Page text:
# How to force oversized figure off of the bottom of the page and up to the top

I have a figure that is bigger than the margins. In the long run, the size won't matter. But for now, Latex is putting it on its own page (which is fine) and placing it at the very bottom of the sheet. It looks bad because it gets mixed up with the page number. Is there any way to convince Latex to move the figure up to the top of the page? BTW, the [t] argument has no effect. Thanks.

EDIT: Here's a bit of code that produces the problem:

\documentclass{article}

\usepackage{graphicx}
\usepackage{subfig}

\begin{document}

\begin{figure}
\centering
\subfloat[\label{fig:a}]{\includegraphics[width=5in]{example-image-a}}
\par
\subfloat[\label{fig:b}]{\includegraphics[width=5in]{example-image-b}}
\par
\caption{Note that the figure space overlaps the page number.}
\end{figure}

\end{document}


The two PNGs can be any fairly square figures with widths around 5 in.

• Welcome to TeX.SX! Please help us help you and add a minimal working example (MWE) that illustrates your problem. Reproducing the problem and finding out what the issue is will be much easier when we see compilable code, starting with \documentclass{...} and ending with \end{document}. – user31729 Jun 24 '15 at 23:58
• Your image is so big that occupy whole page. Otherwise for figure positioning us option htbp, ie begin{figure}[htbp] – Zarko Jun 25 '15 at 2:18

I've sometimes found that it is enough to put negative vertical space above the tall float, e.g.,

  \begin{figure}
\vspace*{-2.5\baselineskip}
\centerline{\hbox{\includegraphics*[keepaspectratio=true,width=0.87\textwidth]{mytallfig.pdf}}}
\caption{My lengthy multiline caption}
\end{figure}


or something along those lines. This requires some fiddling around in each case, however, and so I like the more systematic suggestions that others have made above. But this lazy solution works.

• this is not good idea. rather make figure height smaller. for example \includegraphics[height=0.4\textheight]{mytallfig.pdf}. Also use of\centerline is problematic. Better is use only\begin{figure}\centering\includegraphics[height=0.4\texthight] {mytallfig.pdf}\caption{My lengthy multi line caption}\end{figure}. – Zarko Feb 26 '17 at 3:33
• @Zarko 10 -- Thanks, very good point on '\centerline'. Could you elaborate, however, on why it is not a good idea to move the figure upward by a few baselines, i.e., into the space reserved for the page header? That space is typically empty on pages that have only a figure. The rationale for keeping the figure large may be, e.g., to improve readability of small details on an image that itself cannot be redrawn. – John Feb 26 '17 at 13:57
• this is mater of taste, but so far I didn't see any book which not have uniform page layout. if the size of figure is so important, than this figure should be divided into two figures with width of the \textwidth. – Zarko Feb 26 '17 at 15:33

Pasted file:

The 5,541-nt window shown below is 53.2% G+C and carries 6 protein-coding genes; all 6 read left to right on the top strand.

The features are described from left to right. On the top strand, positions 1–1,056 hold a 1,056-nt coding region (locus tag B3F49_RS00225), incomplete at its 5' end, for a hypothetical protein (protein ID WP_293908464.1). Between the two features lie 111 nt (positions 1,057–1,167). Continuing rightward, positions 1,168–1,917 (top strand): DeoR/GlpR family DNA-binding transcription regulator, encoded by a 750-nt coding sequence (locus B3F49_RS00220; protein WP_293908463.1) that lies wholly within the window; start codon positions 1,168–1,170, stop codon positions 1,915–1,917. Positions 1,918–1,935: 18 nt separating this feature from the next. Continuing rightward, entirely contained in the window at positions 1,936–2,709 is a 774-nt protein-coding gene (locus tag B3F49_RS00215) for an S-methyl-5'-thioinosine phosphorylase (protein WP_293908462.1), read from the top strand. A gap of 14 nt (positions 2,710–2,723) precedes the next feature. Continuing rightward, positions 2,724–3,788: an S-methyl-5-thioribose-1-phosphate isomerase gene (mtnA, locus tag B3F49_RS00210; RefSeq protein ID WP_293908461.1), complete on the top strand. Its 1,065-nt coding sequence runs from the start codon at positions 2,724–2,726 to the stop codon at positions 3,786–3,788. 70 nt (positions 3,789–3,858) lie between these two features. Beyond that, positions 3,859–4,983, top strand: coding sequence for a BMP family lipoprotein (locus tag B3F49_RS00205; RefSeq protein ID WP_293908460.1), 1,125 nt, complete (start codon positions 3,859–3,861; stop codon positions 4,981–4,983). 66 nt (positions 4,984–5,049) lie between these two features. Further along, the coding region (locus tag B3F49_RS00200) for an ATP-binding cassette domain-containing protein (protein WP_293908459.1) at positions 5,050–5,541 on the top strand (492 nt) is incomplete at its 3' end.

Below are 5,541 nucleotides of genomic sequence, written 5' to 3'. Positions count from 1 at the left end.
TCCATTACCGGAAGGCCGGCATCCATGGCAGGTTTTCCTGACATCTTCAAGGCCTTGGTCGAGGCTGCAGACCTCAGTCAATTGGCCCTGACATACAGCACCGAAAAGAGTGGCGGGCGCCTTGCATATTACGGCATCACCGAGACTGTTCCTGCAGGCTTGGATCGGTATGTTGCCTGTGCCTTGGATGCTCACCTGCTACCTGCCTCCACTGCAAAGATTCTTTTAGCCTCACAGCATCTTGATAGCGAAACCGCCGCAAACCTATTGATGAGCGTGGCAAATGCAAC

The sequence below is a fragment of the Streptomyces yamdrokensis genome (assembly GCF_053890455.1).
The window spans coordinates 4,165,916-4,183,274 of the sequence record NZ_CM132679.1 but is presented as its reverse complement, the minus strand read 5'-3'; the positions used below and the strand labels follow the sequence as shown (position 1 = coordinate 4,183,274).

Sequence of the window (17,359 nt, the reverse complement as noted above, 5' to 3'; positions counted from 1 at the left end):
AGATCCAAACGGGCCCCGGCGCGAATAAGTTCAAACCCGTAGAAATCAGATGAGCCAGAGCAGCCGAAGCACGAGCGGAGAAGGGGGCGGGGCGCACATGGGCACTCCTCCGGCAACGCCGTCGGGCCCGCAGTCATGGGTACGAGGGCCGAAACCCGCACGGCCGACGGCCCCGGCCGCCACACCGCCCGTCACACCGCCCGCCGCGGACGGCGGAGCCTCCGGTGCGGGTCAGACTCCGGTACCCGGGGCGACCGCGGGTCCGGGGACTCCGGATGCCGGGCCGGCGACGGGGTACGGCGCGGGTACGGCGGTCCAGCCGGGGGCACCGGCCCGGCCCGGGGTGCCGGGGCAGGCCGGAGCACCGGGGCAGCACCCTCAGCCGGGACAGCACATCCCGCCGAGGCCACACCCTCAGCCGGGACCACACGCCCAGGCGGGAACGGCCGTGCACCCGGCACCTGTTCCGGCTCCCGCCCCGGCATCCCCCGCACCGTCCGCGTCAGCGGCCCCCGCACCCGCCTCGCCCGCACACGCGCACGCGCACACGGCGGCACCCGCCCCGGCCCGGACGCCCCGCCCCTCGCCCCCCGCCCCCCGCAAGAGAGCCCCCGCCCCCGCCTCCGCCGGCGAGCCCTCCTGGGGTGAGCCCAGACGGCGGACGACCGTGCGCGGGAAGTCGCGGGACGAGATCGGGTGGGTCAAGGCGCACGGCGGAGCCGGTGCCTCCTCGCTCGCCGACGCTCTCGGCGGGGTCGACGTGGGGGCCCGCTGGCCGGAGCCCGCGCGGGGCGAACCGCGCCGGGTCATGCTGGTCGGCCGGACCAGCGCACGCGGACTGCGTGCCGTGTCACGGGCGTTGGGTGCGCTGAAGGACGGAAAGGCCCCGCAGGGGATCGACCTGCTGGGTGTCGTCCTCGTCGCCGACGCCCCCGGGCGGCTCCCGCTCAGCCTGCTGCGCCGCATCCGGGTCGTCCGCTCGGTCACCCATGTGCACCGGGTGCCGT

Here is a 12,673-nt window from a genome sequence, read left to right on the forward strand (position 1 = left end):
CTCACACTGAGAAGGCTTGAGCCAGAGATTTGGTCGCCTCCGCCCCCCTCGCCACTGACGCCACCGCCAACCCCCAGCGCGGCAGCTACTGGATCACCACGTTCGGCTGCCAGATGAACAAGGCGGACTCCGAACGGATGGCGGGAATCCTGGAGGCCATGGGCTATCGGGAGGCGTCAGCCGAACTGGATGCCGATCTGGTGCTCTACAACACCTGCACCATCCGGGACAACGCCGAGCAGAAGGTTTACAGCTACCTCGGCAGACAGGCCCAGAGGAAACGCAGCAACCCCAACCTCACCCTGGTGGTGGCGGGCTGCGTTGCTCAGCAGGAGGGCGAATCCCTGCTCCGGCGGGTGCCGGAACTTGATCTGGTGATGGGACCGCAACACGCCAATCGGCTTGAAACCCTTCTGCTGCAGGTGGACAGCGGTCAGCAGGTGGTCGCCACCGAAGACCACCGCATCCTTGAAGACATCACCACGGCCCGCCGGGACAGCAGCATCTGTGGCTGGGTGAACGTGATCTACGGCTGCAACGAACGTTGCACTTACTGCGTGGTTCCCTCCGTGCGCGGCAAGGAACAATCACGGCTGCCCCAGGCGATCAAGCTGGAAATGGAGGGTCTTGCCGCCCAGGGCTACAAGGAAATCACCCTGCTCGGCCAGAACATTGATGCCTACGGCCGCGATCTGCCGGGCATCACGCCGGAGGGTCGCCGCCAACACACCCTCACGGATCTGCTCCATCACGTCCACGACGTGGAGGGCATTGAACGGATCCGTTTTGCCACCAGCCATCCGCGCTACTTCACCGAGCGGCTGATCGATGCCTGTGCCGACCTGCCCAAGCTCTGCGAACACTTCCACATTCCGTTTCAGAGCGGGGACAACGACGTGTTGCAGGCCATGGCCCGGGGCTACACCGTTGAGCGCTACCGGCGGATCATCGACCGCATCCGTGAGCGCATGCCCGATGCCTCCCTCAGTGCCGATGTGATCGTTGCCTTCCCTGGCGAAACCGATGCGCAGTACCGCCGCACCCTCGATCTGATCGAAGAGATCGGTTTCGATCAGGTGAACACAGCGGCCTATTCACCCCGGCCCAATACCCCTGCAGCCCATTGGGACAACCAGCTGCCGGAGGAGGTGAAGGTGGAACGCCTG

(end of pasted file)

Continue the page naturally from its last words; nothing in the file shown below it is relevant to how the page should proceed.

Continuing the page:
• Ok, thanks. I do agree that page design should govern in the end. In cases with prominent running headers, pulling the figure up can add some visual balance between facing pages. – John Feb 26 '17 at 16:02

You can always lie:

\documentclass{article}

\usepackage{graphicx}
\usepackage{subfig}

\begin{document}

\begin{figure}
\centering
\makebox(0,545){%
\parbox[b]{5in}{%
\subfloat[\label{fig:a}]{\includegraphics[width=5in]{example-image-a}}
\par
\subfloat[\label{fig:b}]{\includegraphics[width=5in]{example-image-b}}
\vspace*{10mm}\par\mbox{ }}}
\caption{Note that the figure space overlaps the page number.}
\end{figure}

\end{document}


• I would use \raisebox to both move it up and lie about how big it is. Throw in \rlap and some negative \hspace and you won't even get an overfull \hbox warning. – John Kormylo Jun 25 '15 at 3:34
• Thanks. This does work for the example. Problem is that when I do my real figure with a much longer caption, the caption still writes over the page number. I can use your solution to raise the figures in the page, but the caption doesn't follow them. It stays on top of the page number. Any way to get the whole shootin' match to move up? Thanks. – bob.sacamento Jun 25 '15 at 15:33
• @bob.sacamento I would take John Kormylo's advice. He's much better at this stuff than me. – cfr Jun 25 '15 at 16:24
• @bob.sacamento - Judging by your description of the problem, the main problem is that the float is simply too tall. Try reducing the height of the graphs. – Mico Aug 24 '15 at 6:52

If there's a single float on a floats-only page, LaTeX by default centers the float vertically, i.e., tries to create equal amounts of whitespace above and below the float. Your description -- that LaTeX is placing your float at the very bottom of the page -- makes it sound like the float is too tall for the page as well as, apparently, too wide. (If a float is too tall for the textblock, LaTeX aligns its top edge with the top edge of the text block; any vertical overage will thus become apparent at the bottom of the text block, possibly to the point of interfering with the page number.)

I suggest you change the dimensioning of the subfloats to focus on their relative vertical dimension rather than on their absolute horizontal dimension.

\documentclass{article}

\usepackage{graphicx}
\usepackage{subfig}
\usepackage{showframe} % just to show page layout
\begin{document}

\begin{figure}
\centering
\subfloat[\label{fig:a}]{\includegraphics[height=0.4\textheight]{example-image-a}}
\par
\subfloat[\label{fig:b}]{\includegraphics[height=0.4\textheight]{example-image-b}}
\par
\caption{Note that the figure space no longer overlaps the page number. Note that the figure space no longer overlaps the page number. Note that the figure space no longer overlaps the page number. Note that the figure space no longer overlaps the page number.}
\end{figure}

\end{document}